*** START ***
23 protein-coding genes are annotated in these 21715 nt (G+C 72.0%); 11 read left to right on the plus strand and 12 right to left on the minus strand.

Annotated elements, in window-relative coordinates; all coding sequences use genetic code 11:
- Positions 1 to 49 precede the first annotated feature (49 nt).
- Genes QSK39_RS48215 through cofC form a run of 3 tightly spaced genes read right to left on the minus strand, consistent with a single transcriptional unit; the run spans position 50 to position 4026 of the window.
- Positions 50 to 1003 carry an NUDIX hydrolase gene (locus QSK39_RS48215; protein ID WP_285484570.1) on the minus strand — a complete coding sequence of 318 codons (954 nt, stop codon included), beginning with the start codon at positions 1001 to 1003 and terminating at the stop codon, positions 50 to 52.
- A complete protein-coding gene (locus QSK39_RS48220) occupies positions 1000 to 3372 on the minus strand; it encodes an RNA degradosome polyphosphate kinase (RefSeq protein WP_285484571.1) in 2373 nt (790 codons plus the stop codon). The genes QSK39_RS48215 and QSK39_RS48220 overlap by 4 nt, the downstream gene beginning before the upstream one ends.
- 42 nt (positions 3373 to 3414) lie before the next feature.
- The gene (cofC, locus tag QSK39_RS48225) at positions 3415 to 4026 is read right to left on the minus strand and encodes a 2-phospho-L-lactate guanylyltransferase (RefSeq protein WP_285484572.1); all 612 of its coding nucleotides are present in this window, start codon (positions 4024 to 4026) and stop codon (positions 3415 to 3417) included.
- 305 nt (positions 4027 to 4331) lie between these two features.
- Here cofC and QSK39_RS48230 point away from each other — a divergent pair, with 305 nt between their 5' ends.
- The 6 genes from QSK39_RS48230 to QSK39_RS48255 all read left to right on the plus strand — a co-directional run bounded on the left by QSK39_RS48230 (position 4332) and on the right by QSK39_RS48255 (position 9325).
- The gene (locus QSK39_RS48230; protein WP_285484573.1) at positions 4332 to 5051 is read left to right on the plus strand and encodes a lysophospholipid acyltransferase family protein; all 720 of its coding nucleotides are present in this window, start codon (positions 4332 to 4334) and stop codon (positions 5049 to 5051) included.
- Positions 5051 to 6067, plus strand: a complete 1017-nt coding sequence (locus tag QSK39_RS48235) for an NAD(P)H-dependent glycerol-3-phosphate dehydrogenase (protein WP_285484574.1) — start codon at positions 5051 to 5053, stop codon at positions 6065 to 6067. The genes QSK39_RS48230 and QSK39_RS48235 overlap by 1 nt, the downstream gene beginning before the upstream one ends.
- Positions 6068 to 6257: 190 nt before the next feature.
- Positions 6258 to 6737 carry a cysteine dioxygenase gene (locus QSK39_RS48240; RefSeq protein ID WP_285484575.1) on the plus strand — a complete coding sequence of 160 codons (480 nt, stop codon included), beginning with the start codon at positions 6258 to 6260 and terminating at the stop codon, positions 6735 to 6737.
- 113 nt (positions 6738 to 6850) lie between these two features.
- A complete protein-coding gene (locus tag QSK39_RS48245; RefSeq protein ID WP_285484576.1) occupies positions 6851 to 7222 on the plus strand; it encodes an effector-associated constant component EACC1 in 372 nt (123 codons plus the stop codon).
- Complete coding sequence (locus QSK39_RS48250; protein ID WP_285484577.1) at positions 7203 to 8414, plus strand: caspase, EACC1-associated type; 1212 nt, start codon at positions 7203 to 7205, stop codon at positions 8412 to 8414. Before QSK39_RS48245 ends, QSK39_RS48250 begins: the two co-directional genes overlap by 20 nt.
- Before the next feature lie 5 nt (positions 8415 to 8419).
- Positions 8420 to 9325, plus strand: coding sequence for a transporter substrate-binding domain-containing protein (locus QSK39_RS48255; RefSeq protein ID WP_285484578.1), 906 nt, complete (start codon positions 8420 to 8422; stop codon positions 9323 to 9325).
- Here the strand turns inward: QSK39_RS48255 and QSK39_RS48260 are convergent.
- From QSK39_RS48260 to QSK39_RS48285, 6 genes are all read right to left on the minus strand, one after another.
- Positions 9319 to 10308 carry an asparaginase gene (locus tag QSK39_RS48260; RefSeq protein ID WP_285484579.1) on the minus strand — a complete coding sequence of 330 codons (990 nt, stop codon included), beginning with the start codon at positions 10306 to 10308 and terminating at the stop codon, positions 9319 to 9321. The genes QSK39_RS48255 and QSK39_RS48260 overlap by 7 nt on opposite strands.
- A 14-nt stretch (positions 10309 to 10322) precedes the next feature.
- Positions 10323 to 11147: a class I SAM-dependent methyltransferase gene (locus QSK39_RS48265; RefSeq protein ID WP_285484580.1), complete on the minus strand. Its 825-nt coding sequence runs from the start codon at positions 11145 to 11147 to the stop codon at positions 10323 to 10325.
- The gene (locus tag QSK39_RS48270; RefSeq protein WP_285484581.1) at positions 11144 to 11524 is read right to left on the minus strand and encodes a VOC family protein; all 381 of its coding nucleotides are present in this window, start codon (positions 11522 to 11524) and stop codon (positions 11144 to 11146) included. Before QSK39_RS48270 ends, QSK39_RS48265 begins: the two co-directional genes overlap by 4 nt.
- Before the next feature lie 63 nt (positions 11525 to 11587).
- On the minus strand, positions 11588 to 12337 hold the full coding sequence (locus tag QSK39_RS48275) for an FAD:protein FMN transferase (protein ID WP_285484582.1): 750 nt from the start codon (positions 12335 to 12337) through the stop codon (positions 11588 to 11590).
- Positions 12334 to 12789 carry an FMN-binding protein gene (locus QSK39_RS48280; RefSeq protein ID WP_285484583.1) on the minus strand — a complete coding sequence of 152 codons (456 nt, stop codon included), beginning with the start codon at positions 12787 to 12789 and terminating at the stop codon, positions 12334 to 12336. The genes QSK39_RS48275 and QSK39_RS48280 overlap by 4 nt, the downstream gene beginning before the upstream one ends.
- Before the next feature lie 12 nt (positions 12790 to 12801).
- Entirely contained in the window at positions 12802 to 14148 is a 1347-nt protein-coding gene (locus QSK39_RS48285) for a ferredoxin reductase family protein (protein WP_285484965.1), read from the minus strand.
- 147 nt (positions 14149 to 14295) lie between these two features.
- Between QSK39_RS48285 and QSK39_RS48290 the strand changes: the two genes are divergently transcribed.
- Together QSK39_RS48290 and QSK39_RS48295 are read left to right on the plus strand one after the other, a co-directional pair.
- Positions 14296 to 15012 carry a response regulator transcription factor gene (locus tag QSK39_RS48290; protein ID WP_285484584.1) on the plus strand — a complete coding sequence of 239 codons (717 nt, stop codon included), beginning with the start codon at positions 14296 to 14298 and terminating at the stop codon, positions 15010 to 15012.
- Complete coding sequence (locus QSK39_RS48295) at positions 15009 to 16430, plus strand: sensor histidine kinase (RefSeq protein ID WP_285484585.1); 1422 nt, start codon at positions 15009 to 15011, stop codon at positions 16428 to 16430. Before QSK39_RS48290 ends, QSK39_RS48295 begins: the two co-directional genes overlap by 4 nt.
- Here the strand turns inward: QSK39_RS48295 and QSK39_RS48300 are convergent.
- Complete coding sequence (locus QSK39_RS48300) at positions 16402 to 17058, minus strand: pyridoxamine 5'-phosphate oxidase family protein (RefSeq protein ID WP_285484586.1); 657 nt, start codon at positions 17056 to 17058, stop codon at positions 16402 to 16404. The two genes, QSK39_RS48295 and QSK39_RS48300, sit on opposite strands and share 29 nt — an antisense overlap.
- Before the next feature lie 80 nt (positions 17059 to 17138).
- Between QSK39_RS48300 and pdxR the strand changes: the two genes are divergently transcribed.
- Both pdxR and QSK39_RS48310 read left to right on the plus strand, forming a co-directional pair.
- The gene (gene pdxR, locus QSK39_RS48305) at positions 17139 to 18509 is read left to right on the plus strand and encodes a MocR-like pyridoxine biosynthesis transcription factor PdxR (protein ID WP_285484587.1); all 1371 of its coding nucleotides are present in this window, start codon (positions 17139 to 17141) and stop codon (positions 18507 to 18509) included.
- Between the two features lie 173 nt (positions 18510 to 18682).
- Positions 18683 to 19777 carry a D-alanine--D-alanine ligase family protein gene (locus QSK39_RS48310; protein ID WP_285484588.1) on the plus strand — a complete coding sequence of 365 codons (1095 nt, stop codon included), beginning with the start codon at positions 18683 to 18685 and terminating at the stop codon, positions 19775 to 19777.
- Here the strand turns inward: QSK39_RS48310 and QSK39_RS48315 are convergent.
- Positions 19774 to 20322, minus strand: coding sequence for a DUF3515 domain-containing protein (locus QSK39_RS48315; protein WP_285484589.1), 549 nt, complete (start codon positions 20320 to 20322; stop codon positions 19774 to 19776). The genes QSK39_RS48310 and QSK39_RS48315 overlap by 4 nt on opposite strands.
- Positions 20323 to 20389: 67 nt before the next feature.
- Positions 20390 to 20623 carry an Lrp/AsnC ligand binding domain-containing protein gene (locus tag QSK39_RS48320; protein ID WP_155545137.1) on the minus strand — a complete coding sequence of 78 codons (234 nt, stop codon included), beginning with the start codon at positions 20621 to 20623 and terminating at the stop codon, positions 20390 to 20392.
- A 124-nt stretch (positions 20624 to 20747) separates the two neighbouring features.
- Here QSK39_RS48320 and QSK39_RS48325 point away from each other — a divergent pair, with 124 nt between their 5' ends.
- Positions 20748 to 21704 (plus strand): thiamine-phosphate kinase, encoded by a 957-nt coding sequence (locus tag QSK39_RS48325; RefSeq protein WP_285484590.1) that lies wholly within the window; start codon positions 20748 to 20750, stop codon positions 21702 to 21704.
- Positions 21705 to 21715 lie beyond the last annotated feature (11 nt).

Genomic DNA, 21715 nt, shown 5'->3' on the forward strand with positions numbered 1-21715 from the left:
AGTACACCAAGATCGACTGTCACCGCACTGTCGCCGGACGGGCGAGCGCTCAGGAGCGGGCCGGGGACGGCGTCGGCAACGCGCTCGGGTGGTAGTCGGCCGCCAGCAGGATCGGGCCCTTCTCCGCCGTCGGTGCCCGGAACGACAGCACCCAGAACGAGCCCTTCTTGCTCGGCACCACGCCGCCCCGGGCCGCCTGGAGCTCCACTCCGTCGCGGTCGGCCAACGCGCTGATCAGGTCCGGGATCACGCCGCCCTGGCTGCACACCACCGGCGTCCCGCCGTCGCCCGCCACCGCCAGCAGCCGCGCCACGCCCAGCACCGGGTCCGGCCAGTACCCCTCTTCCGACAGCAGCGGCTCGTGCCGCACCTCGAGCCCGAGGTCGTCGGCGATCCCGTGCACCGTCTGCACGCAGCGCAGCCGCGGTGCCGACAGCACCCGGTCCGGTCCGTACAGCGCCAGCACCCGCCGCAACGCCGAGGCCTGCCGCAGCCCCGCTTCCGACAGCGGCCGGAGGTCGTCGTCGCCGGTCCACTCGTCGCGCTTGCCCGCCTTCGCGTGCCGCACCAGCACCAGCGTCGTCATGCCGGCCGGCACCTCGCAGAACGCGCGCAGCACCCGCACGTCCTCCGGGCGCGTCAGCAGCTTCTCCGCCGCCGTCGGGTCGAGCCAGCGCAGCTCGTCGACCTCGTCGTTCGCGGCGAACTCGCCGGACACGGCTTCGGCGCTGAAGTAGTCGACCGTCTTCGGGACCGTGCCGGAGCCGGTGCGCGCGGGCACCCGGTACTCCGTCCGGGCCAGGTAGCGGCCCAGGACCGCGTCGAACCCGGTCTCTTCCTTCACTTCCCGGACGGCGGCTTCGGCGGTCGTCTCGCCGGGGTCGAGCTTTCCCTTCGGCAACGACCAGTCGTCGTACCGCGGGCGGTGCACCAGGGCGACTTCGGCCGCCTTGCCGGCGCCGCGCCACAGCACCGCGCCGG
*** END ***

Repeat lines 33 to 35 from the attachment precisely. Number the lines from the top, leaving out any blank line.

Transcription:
- Between QSK39_RS48285 and QSK39_RS48290 the strand changes: the two genes are divergently transcribed.
- Together QSK39_RS48290 and QSK39_RS48295 are read left to right on the plus strand one after the other, a co-directional pair.
- Positions 14296 to 15012 carry a response regulator transcription factor gene (locus tag QSK39_RS48290; protein ID WP_285484584.1) on the plus strand — a complete coding sequence of 239 codons (717 nt, stop codon included), beginning with the start codon at positions 14296 to 14298 and terminating at the stop codon, positions 15010 to 15012.